Common Cause/NY Responds to Appeals Court Ruling on Dean & Adam Skelos

NEW YORK, NY (09/26/2017) (readMedia)-- In response to breaking news that a federal appeals court has overturned the conviction of former New York State Senator Majority Leader Dean Skelos, Common Cause/NY Executive Director Susan Lerner issued the following statement:

"Let us be clear, just like with Silver the facts in the Skelos case are not in question. Mr. Skelos used his position in government to extort favors for his family in return for taxpayer funded resources. Despite the Supreme Court's logic defying decision in McDonnell, a New York jury found this conduct to be clearly corrupt. Overturning Mr. Skelos' conviction based on the Judge's instructions to the jury, which occurred before the McDonnell ruling, does not redefine the facts in evidence. The U.S. Attorney's Office under Preet Bharara's leadership won its case, and we have every expectation that the people can win again at retrial. Dean Skelos is absolutely guilty of corrupting his office and violating the public trust of 19 million New Yorkers."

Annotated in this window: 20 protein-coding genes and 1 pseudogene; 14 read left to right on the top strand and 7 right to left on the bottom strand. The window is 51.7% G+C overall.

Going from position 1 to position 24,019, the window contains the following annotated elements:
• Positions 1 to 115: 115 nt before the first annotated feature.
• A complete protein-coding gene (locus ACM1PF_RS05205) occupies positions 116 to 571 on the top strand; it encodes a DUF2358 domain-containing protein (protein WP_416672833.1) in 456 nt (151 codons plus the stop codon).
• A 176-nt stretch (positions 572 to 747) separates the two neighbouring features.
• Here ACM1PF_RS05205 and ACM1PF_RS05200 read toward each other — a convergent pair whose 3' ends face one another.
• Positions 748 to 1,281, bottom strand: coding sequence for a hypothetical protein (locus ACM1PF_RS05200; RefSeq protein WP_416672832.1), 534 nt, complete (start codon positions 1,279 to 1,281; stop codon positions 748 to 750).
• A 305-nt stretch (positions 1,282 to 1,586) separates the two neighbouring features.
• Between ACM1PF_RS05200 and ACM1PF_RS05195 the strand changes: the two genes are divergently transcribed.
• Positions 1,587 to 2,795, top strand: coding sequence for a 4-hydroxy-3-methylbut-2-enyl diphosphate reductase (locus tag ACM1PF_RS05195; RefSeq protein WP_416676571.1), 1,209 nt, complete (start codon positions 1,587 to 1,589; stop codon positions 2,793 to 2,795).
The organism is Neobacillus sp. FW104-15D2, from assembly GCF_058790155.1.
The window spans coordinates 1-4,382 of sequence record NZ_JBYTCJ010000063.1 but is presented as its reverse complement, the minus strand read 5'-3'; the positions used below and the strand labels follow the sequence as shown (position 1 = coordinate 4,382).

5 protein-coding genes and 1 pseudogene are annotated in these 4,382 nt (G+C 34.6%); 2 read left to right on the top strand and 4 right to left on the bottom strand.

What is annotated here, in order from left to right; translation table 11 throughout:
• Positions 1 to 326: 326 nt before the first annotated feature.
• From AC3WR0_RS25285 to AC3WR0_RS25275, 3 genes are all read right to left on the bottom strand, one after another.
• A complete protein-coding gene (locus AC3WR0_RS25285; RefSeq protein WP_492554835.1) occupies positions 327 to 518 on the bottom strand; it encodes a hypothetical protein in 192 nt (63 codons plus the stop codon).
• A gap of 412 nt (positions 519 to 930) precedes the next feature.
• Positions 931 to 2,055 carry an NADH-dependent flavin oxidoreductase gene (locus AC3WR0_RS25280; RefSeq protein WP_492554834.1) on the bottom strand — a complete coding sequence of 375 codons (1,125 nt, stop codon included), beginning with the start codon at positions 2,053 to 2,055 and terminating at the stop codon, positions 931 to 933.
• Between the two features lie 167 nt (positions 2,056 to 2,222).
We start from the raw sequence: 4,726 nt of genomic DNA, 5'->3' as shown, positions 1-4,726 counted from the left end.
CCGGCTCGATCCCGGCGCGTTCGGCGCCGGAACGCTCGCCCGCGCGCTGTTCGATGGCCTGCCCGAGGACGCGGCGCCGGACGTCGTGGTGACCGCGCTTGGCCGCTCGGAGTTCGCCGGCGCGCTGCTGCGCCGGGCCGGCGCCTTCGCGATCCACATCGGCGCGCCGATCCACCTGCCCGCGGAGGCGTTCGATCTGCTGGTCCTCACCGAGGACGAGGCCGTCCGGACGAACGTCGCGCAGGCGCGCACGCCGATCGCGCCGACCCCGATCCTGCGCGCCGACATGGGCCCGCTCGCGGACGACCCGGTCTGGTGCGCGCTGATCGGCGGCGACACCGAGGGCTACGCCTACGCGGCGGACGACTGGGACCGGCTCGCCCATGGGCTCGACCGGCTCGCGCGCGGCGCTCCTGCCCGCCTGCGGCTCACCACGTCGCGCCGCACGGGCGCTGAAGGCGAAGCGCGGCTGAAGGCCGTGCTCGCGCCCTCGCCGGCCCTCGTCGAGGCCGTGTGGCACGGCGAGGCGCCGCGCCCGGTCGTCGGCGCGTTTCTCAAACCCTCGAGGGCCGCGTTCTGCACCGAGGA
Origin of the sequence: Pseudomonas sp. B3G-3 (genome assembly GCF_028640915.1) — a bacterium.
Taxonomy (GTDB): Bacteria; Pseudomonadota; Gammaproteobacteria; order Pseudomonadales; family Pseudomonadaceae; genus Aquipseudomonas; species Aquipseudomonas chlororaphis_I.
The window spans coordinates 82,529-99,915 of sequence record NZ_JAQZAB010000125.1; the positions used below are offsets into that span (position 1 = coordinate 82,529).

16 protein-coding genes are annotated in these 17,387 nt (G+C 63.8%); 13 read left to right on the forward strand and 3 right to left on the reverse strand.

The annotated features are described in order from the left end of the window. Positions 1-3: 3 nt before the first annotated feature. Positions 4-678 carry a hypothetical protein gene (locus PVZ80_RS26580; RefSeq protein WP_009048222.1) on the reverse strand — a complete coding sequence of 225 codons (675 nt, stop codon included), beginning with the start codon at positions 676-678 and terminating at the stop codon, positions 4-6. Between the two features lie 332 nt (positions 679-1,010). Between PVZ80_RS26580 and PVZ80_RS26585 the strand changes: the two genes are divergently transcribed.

In 2014, Governor of Virginia Bob McDonnell and his wife were indicted on corruption charges, charged with fourteen different counts all related to accepting gifts from Jonnie Williams, a CEO of a corporation with business before the state.

In return for accepting vacations, loans, and designer watches and apparel, McDonnell promoted Williams' product, Anatabloc, hosting events for him and encouraging state and private universities to conduct research on the supplement. He indicated that he had paid back the loans to Williams at the time of his indictment.

After a trial in the Eastern District of Virginia, he was found guilty, convicted of honest services wire fraud, and extortion and obtaining property both under color of official right.

McDonnell appealed the decision, but in July of 2015, the Court of Appeals affirmed his conviction. McDonnell again appealed to the Supreme Court, and in August 2015, the Supreme Court ordered that McDonnell remain free pending its decision. The court ruled in favor of the plaintiff in June of 2016.